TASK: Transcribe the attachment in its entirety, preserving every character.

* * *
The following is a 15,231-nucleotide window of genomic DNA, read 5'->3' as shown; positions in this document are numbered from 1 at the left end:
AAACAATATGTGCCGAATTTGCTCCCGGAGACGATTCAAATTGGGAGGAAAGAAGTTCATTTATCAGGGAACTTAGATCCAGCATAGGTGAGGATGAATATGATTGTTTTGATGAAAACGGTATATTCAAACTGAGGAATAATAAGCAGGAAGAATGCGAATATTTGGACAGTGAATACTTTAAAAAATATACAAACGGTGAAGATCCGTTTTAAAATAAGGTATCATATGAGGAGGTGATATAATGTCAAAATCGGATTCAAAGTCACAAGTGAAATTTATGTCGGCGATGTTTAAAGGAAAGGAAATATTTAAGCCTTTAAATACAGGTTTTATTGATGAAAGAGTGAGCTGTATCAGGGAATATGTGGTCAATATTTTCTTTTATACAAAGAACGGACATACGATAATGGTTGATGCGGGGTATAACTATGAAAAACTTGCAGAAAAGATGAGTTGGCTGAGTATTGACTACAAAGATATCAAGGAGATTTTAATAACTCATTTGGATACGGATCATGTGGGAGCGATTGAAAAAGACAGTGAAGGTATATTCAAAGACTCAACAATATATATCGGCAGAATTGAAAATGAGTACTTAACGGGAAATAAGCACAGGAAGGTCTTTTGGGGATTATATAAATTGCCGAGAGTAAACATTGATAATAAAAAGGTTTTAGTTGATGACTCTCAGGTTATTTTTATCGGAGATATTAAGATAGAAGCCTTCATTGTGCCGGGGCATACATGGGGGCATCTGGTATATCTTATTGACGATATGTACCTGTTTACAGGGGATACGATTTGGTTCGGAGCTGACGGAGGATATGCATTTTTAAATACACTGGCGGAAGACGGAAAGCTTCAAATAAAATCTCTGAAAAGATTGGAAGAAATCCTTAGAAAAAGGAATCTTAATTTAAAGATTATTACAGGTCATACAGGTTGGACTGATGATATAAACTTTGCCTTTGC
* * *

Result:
The following is a 15,231-nucleotide window of genomic DNA, read 5'->3' as shown; positions in this document are numbered from 1 at the left end:
AAACAATATGTGCCGAATTTGCTCCCGGAGACGATTCAAATTGGGAGGAAAGAAGTTCATTTATCAGGGAACTTAGATCCAGCATAGGTGAGGATGAATATGATTGTTTTGATGAAAACGGTATATTCAAACTGAGGAATAATAAGCAGGAAGAATGCGAATATTTGGACAGTGAATACTTTAAAAAATATACAAACGGTGAAGATCCGTTTTAAAATAAGGTATCATATGAGGAGGTGATATAATGTCAAAATCGGATTCAAAGTCACAAGTGAAATTTATGTCGGCGATGTTTAAAGGAAAGGAAATATTTAAGCCTTTAAATACAGGTTTTATTGATGAAAGAGTGAGCTGTATCAGGGAATATGTGGTCAATATTTTCTTTTATACAAAGAACGGACATACGATAATGGTTGATGCGGGGTATAACTATGAAAAACTTGCAGAAAAGATGAGTTGGCTGAGTATTGACTACAAAGATATCAAGGAGATTTTAATAACTCATTTGGATACGGATCATGTGGGAGCGATTGAAAAAGACAGTGAAGGTATATTCAAAGACTCAACAATATATATCGGCAGAATTGAAAATGAGTACTTAACGGGAAATAAGCACAGGAAGGTCTTTTGGGGATTATATAAATTGCCGAGAGTAAACATTGATAATAAAAAGGTTTTAGTTGATGACTCTCAGGTTATTTTTATCGGAGATATTAAGATAGAAGCCTTCATTGTGCCGGGGCATACATGGGGGCATCTGGTATATCTTATTGACGATATGTACCTGTTTACAGGGGATACGATTTGGTTCGGAGCTGACGGAGGATATGCATTTTTAAATACACTGGCGGAAGACGGAAAGCTTCAAATAAAATCTCTGAAAAGATTGGAAGAAATCCTTAGAAAAAGGAATCTTAATTTAAAGATTATTACAGGTCATACAGGTTGGACTGATGATATAAACTTTGCCTTTGC